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jmartinez
Jason Martinez
Blog Posts from this author:
September 19, 2013– 4

Recently the author of xkcd, Randall Munroe, was asked the question of how long it would be necessary for someone to fall in order to jump out of an airplane, fill a large balloon with helium while falling, and land safely. Randall unfortunately ran into some difficulties with completing his calculation, including getting his IP address banned by Wolfram|Alpha. (No worries: we received his request and have already fixed that.) More »

September 10, 2013– 0

As part of our ongoing plan to expand Wolfram|Alpha’s numerical method functionality to more kinds of algorithms, we recently addressed solving differential equations. There are a number of different numerical methods available for calculating solutions, the most common of which are the Runge–Kutta methods. This family of algorithms can be used to approximate the solutions of ordinary differential equations. More »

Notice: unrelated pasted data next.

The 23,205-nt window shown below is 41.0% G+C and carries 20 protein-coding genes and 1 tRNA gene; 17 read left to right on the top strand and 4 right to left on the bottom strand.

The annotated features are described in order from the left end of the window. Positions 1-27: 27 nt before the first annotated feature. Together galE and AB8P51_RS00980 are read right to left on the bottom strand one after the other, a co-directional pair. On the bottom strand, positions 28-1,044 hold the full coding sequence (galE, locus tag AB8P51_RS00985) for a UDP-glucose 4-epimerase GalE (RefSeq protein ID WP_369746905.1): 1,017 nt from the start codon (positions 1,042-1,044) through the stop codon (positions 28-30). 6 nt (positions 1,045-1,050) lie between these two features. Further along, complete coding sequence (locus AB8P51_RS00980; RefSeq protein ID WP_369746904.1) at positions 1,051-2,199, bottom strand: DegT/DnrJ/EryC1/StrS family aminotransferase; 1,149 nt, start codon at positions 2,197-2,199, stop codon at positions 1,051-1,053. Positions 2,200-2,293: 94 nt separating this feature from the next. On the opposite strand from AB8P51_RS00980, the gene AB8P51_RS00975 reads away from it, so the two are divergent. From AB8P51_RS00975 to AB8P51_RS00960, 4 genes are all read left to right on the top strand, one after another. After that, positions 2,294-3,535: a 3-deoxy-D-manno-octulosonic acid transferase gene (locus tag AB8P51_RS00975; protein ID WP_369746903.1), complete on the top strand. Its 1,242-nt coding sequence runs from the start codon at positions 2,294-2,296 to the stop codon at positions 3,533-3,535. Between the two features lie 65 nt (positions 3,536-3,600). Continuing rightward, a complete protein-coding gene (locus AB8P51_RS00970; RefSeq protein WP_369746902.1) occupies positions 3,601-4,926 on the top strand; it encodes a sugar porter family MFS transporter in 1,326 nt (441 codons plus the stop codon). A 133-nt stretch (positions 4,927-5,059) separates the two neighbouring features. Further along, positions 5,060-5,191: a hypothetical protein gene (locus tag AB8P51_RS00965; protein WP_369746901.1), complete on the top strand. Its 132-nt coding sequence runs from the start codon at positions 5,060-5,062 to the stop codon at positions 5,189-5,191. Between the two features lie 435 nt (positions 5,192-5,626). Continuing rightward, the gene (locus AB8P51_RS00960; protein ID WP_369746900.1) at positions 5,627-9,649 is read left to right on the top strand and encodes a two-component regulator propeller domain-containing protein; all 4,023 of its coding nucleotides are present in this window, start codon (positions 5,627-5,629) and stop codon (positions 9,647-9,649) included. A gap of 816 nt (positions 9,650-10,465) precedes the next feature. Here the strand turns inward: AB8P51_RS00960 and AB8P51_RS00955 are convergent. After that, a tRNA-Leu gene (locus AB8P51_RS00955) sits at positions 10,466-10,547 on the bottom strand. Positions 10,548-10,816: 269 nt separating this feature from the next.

August 16, 2013– 4

Spoiler Alert
Like many people, I went to see the movie Elysium last weekend. The movie’s premise is that the wealthy members of society have relocated to an orbital space station, named Elysium, that circles the Earth while the rest of humanity is stuck on a seemingly dying world.

Focusing on the science of the movie, what can Mathematica and Wolfram|Alpha tell us about the space station and some of the other events portrayed? More »

July 11, 2013– 1

As we continue to expand the functionality of Wolfram|Alpha, we want to include not only the symbolic and exact results, but also allow you the option to explore the numerical approximations for solving mathematical problems such as differential equations and integrals. These methods, both simple and complex, continue to underpin many of our modern day calculations. More »

June 25, 2013– 4

Last year we greatly expanded our step-by-step functionality for mathematical problems in Wolfram|Alpha. These tools can be a great aid for students to understand the methods of solving integrals and equations symbolically. But what if we are not looking for a symbolic result? What if we need a numerical approximation? For example, we might be looking at an integral or differential equation that cannot be solved in a closed form, or we might just want to find where an equation intercepts the axis. More »

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